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by Jay Seaver

"A story that needs much more or much less fracking horror."
3 stars

SCREENED VIA THE 2020 FANTASIA INTERNATIONAL FILM FESTIVAL: There's a pretty good movie to be found in "Unearth", but I am reasonably sure that it is not a horror movie, and trying to make this film into one does it a disservice. That's not a knock on horror as a genre or even saying that it's inappropriate for this setting; it's saying that the sudden turn in this movie's last act means that the filmmakers can't make the most of either what came before or the potential of what happens after.

It focuses on two neighbors in the small town of Silverthorn, Pennsylvania. Tom Dolan (P.J. Marshall) has recently lost his father Joe, who ran the family farm with Tom's mother Kathryn (Adrienne Barbeau). He has no children of his own, but wife Aubrey (Monica Wyche) has a daughter, Christina (Allison McAtee), who had been largely responsible for looking after Joe in his decline, learning a great deal about the farm, although her passion is photography. George Lomack (Marc Blucas) is a mechanic, though he inherited a fair amount of farmland from his late wife. His older daughter Heather (Rachel McKeon) is at college on scholarship, while younger daughter Kim (Brooke Sorenson) is returning to highschool after having had a baby. Both are seeing their fortunes squeezed - the Dolans had to sell off the cattle for their dairy operations, and locals are going to a chain for their inspections - and while Kathryn thinks they should merge their land, a natural gas exploration firm has come with offers.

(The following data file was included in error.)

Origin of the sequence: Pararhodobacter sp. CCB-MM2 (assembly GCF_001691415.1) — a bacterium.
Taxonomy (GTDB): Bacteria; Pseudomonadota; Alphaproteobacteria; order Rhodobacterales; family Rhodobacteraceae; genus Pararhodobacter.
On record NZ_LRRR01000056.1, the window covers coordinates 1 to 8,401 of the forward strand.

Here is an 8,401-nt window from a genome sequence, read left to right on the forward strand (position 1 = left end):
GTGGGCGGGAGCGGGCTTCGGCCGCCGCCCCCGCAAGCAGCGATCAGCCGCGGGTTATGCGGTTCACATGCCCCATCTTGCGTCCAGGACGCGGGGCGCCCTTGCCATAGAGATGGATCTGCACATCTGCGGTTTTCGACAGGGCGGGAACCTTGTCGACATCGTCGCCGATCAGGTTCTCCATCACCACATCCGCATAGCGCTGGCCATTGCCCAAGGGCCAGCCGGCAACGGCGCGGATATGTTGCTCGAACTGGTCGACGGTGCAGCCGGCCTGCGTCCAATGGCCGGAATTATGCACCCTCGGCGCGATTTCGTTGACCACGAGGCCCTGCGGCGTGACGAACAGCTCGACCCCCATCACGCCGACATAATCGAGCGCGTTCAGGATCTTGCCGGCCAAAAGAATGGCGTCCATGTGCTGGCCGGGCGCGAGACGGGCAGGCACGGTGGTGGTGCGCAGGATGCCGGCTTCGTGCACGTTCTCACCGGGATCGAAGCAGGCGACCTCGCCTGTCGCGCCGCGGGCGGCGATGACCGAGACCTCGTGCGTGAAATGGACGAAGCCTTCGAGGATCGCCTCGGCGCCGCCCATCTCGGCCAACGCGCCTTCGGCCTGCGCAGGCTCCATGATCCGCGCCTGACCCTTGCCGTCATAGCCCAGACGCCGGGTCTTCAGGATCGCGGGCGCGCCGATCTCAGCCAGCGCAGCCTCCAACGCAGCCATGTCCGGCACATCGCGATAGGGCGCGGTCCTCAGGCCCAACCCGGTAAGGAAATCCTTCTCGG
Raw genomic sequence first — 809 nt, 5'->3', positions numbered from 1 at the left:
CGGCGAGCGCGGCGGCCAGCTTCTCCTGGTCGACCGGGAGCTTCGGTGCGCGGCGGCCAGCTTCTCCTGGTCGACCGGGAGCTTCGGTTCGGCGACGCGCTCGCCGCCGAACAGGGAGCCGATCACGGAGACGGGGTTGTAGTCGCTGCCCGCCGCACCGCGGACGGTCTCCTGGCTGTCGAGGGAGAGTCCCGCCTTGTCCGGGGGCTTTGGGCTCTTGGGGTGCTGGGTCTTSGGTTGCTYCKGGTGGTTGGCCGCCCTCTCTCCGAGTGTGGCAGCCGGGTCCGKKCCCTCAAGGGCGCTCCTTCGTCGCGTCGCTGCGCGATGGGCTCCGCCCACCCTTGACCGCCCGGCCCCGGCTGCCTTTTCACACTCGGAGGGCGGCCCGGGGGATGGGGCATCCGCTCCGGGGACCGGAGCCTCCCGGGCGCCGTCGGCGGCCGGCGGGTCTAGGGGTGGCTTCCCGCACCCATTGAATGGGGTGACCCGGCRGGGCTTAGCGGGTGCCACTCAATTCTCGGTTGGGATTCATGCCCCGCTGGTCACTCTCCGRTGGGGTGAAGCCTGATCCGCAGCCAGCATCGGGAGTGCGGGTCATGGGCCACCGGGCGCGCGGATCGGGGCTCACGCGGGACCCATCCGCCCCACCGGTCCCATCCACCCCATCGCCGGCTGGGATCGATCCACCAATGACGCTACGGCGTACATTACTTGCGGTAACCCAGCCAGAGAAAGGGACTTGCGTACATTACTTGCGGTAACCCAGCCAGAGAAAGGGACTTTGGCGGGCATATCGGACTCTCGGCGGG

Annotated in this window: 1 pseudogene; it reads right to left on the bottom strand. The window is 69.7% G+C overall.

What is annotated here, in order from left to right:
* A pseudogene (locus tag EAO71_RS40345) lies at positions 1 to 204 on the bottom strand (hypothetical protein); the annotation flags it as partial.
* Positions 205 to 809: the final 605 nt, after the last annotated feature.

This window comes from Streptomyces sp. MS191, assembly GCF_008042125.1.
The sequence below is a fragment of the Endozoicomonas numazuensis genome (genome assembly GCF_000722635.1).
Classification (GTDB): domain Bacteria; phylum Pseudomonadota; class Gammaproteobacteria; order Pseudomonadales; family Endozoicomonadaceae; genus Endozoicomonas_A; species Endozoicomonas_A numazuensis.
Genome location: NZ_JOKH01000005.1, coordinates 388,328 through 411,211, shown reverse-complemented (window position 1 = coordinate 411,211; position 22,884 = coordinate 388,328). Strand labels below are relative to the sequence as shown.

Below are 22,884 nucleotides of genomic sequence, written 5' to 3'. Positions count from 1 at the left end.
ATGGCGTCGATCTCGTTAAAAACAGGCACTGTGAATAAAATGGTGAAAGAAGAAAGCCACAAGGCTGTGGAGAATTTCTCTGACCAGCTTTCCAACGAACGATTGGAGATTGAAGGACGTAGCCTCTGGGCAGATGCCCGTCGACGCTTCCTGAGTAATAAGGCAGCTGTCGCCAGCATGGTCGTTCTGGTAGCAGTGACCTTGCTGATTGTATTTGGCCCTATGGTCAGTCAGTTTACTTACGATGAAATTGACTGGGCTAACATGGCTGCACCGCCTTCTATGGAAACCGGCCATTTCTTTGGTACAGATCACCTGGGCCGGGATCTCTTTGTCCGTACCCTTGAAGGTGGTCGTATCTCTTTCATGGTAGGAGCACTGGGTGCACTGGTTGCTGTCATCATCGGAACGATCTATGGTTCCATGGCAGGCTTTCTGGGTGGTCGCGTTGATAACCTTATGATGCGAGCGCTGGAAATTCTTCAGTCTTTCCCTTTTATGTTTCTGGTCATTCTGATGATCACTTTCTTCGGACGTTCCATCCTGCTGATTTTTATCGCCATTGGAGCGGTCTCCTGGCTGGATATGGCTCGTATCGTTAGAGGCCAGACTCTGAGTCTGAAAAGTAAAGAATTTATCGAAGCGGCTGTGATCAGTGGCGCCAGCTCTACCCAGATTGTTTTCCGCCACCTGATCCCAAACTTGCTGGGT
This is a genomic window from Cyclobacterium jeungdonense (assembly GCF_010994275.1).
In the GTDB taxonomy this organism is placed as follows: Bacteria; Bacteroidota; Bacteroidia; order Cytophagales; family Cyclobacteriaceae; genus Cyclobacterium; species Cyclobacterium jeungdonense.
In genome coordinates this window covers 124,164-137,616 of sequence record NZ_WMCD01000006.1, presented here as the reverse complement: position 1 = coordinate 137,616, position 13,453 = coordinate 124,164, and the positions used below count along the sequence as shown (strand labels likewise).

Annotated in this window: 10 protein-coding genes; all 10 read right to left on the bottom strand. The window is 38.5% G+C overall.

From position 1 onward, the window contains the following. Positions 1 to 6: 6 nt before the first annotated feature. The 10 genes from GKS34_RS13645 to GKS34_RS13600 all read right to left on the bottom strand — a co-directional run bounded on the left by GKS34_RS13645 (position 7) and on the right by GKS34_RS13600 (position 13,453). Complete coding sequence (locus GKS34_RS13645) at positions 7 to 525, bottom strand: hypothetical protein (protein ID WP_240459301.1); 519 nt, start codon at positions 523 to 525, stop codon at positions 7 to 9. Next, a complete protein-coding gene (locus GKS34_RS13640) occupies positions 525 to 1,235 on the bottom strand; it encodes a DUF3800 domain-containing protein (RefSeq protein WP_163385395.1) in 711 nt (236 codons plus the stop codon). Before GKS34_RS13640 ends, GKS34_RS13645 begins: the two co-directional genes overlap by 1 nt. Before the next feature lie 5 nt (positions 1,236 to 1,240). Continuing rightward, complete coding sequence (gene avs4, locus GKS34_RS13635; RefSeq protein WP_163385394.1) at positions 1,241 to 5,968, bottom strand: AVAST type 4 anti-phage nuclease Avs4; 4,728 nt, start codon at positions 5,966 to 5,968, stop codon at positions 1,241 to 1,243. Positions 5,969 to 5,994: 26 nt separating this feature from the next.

Unearth is 94 minutes long and it is an hour in before there's any hint of something supernatural or paranormal going on, but that is not a particular weakness. Though many films about farming communities or families in decline focus on how small farms are squeezed by big business - and the script certainly makes reference to that - writers Kelsey Goldberg and John C. Lyons have a stronger focus on how they can crumble from the inside, as generations regard each other with suspicion and disagree about how to handle challenges they don't understand. Kathryn doesn't trust her son to handle her husband's legacy, George and Tom cannot adapt to a changing world, and the young women are sensible but lack the resources to venture out on their own. Directors Lyons and Dorota Swies do fine work in steadily operating the crank that grinds these people down, and how they are caught in a process that they were not given the tools to manage.